“You signed some very specific documents when you agreed to the job I offered you...” he continued, trailing off deliberately at the end with a pointed look.
John, unsure of what to say, but ready to defend himself, opened his mouth to talk when he was cut off by Sherlock.
Sherlock himself had straightened to his full height and stepped closer to Mycroft. “Keep your oversized nose out of my business, Mycroft.” He snarled.
John stared at him in shock, trying to understand what was happening.
“Tsk, tsk, Sherlock. Really.”
“What are you doing here?” Sherlock ground out.
“Queen and Country, Sherlock. This explicitly violates multiple statutes in place, and you are well aware of that. Plus, I am, as always, concerned about you.”
John tensed at the entire exchange. He’d known he wasn’t supposed to interact with the SIS employees, but he couldn’t seem to resist the pull of Sherlock. And Sherlock certainly hadn’t resisted.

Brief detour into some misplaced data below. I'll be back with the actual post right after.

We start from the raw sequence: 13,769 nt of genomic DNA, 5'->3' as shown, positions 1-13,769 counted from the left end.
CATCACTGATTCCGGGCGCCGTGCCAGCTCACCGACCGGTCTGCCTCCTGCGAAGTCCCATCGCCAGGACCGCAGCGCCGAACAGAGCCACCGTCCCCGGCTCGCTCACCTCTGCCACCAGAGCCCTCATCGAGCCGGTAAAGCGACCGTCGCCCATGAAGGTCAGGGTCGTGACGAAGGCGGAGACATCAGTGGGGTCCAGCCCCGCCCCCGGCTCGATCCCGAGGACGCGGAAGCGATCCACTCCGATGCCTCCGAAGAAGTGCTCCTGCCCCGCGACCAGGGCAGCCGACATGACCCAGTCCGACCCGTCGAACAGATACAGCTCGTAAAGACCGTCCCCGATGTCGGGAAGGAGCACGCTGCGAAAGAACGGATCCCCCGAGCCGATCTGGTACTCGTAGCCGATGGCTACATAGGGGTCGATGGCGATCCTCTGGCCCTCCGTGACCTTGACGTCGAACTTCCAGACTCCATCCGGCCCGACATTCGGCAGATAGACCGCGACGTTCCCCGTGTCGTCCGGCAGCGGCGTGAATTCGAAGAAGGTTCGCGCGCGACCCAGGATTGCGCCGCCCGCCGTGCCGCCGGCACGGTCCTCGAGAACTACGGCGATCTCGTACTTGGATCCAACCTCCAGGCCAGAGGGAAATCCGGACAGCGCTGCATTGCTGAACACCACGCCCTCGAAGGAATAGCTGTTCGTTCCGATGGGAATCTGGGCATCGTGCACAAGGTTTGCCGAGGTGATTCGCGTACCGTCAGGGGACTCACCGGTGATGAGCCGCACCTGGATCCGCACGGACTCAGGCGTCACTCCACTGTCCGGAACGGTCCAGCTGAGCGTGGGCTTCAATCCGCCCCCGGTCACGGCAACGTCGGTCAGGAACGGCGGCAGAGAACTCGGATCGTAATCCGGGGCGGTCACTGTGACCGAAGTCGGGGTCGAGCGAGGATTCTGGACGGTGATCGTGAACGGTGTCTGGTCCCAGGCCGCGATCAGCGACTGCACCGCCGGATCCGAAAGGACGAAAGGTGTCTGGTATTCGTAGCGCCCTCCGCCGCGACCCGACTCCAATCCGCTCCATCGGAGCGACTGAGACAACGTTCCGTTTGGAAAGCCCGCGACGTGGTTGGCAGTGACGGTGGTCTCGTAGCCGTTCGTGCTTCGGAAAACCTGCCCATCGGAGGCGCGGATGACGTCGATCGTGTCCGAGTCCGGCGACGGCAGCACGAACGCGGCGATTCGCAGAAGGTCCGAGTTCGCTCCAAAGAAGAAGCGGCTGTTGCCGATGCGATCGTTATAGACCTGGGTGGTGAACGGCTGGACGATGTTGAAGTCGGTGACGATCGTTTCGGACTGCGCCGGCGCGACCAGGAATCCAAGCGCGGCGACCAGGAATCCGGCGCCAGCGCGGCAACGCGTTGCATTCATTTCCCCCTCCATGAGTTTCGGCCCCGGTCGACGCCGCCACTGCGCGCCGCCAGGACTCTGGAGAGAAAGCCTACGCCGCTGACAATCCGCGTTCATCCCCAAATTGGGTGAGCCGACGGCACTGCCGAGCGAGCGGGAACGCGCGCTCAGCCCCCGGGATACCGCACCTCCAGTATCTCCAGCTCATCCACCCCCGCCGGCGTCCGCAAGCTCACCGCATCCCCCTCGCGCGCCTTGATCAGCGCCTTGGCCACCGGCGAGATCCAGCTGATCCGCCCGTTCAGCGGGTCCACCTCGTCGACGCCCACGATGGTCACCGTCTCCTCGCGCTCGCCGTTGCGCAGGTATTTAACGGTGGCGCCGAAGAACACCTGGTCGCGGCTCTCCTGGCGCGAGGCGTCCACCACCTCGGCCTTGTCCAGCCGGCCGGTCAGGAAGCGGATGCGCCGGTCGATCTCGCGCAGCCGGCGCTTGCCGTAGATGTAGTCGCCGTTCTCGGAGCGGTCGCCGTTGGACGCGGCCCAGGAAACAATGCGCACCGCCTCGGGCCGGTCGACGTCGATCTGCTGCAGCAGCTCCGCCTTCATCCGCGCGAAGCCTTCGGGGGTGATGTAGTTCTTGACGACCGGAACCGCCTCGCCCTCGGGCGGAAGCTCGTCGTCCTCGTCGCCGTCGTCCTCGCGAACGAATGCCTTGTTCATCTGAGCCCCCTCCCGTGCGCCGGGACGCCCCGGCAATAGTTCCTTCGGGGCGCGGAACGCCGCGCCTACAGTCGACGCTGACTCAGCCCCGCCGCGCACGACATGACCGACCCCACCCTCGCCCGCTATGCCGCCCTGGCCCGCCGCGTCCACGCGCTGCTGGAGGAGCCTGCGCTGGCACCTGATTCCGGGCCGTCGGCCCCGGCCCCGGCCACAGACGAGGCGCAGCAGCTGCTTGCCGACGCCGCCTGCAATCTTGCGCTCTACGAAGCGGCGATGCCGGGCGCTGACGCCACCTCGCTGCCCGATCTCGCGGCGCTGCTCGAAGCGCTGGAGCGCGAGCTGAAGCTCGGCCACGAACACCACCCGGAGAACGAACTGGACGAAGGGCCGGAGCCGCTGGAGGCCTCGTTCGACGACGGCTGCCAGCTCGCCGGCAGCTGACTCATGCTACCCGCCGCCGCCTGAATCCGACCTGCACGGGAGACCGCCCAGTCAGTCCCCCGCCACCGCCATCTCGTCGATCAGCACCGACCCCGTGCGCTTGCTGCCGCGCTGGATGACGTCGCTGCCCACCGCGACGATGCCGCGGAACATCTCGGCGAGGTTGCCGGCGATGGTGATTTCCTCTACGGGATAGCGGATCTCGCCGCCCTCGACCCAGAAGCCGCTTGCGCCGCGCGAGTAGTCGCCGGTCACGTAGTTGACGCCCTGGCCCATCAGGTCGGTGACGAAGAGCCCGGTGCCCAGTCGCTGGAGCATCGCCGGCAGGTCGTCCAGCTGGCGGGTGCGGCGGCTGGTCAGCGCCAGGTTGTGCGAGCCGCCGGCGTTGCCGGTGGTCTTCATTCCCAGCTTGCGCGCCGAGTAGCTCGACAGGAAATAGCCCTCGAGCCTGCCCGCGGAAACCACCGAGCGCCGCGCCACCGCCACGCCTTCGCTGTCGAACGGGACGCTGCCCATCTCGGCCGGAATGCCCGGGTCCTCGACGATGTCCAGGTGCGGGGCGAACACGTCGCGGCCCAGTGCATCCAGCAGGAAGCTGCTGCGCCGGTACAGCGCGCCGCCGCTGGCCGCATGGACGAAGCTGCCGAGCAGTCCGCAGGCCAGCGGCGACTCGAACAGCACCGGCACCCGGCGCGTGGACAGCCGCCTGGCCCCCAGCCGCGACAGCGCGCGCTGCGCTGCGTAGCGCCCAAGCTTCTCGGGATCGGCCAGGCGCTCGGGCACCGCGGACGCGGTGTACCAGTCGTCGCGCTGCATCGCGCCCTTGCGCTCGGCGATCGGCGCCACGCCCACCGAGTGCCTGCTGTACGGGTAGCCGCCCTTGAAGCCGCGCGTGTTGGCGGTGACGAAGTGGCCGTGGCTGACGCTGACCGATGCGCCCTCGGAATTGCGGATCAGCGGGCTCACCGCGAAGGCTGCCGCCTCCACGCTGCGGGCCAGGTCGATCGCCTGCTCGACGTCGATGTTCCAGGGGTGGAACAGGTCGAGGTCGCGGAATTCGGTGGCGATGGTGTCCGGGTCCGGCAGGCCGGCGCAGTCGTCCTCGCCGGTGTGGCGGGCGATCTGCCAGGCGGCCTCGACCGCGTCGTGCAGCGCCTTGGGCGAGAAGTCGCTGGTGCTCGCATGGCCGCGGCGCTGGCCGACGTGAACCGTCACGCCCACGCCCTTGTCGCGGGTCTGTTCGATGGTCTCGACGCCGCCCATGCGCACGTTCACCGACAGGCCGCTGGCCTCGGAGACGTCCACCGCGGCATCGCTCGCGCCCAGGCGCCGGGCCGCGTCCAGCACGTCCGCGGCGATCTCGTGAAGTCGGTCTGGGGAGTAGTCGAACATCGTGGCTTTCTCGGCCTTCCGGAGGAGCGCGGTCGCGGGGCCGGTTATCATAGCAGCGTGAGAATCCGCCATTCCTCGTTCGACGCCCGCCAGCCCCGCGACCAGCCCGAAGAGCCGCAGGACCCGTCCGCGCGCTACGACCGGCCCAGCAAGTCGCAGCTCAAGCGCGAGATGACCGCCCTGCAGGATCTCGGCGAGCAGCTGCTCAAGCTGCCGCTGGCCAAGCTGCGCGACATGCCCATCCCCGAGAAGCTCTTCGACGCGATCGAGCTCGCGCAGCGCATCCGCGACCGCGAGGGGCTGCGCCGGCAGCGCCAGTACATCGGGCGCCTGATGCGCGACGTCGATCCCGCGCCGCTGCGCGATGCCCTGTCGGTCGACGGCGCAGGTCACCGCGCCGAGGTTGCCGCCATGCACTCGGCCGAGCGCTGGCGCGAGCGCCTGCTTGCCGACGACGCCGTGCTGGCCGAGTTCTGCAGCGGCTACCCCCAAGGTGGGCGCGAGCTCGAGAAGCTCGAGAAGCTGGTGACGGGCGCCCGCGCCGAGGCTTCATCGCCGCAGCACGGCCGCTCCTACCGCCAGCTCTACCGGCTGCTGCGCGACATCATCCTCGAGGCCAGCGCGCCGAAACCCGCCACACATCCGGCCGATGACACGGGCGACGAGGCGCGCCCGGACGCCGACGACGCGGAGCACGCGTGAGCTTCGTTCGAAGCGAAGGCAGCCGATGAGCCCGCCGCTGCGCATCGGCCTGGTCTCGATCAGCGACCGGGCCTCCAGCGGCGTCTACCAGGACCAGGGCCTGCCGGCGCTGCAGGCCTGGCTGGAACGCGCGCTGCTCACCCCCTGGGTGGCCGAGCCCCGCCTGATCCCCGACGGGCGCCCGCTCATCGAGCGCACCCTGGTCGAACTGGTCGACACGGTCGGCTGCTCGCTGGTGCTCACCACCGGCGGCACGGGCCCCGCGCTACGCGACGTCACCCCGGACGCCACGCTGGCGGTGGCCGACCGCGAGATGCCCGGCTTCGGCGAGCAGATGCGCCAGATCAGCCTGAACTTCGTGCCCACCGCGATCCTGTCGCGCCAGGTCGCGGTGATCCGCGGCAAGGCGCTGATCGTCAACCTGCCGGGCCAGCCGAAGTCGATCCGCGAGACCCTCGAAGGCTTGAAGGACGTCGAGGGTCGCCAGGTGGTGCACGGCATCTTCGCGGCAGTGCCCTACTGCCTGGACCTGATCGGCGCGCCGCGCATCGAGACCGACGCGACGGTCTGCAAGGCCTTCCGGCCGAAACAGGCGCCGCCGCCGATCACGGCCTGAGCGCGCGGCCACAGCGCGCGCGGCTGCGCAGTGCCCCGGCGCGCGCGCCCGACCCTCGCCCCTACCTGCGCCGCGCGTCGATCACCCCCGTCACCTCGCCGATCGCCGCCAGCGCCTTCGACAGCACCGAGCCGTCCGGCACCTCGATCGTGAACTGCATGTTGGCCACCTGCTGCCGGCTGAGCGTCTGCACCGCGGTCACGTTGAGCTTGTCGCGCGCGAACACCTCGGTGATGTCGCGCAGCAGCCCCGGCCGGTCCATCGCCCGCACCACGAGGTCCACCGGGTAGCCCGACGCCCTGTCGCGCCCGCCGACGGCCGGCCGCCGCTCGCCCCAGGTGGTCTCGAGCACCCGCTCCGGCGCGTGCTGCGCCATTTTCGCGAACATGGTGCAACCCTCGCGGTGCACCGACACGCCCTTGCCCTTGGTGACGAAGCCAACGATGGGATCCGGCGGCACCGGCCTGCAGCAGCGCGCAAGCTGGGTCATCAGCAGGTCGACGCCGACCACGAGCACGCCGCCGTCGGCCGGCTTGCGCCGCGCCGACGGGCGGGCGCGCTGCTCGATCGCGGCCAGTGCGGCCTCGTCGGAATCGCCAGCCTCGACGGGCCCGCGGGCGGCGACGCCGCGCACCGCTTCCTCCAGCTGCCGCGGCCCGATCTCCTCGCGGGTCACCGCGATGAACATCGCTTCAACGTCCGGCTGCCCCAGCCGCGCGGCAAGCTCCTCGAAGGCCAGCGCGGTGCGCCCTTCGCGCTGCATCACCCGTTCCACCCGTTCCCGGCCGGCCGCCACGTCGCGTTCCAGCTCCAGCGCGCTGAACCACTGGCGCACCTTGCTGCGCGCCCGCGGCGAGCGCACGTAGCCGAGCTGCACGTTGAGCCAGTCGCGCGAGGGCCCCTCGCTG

“Always so aggressive. Did it never occur to you that you and I belong on the same side?” Mycroft said in response to Sherlock’s extended step even further into his space.
“Aren’t we practically already?” Sherlock practically spit back.
“We have more in common than you like to believe. This petty feud between us is simply childish. People will suffer ... and you know how it always upset Mummy.”
John did a double take. He mouthed the word ‘mummy’ to himself.
Sherlock’s entire body had gone even tenser. “It wasn’t me that upset her, Mycroft.”
The cogs of John’s brain had finally caught up. “He’s your brother?!” He exclaimed.